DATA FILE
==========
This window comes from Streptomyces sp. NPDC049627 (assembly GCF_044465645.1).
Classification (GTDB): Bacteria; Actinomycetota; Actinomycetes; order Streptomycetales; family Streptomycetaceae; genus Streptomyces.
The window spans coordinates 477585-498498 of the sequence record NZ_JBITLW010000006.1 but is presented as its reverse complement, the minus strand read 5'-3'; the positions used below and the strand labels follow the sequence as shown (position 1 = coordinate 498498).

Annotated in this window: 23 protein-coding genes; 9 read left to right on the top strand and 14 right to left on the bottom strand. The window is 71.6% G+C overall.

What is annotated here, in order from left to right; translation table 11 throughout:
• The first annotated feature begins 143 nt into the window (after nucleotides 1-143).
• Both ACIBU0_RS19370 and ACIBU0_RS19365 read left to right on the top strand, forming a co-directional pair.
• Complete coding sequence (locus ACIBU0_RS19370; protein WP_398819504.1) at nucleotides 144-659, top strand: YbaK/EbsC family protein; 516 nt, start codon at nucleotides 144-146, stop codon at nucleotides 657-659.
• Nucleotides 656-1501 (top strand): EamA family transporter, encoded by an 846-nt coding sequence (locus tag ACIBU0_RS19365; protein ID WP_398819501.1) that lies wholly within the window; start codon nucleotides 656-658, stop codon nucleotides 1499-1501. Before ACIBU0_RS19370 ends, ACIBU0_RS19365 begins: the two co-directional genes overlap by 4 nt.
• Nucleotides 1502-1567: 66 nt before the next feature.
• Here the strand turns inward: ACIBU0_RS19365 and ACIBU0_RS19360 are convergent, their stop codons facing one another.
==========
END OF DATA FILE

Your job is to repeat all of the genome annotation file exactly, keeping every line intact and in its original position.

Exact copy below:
This window comes from Streptomyces sp. NPDC049627 (assembly GCF_044465645.1).
Classification (GTDB): Bacteria; Actinomycetota; Actinomycetes; order Streptomycetales; family Streptomycetaceae; genus Streptomyces.
The window spans coordinates 477585-498498 of the sequence record NZ_JBITLW010000006.1 but is presented as its reverse complement, the minus strand read 5'-3'; the positions used below and the strand labels follow the sequence as shown (position 1 = coordinate 498498).

Annotated in this window: 23 protein-coding genes; 9 read left to right on the top strand and 14 right to left on the bottom strand. The window is 71.6% G+C overall.

What is annotated here, in order from left to right; translation table 11 throughout:
• The first annotated feature begins 143 nt into the window (after nucleotides 1-143).
• Both ACIBU0_RS19370 and ACIBU0_RS19365 read left to right on the top strand, forming a co-directional pair.
• Complete coding sequence (locus ACIBU0_RS19370; protein WP_398819504.1) at nucleotides 144-659, top strand: YbaK/EbsC family protein; 516 nt, start codon at nucleotides 144-146, stop codon at nucleotides 657-659.
• Nucleotides 656-1501 (top strand): EamA family transporter, encoded by an 846-nt coding sequence (locus tag ACIBU0_RS19365; protein ID WP_398819501.1) that lies wholly within the window; start codon nucleotides 656-658, stop codon nucleotides 1499-1501. Before ACIBU0_RS19370 ends, ACIBU0_RS19365 begins: the two co-directional genes overlap by 4 nt.
• Nucleotides 1502-1567: 66 nt before the next feature.
• Here the strand turns inward: ACIBU0_RS19365 and ACIBU0_RS19360 are convergent, their stop codons facing one another.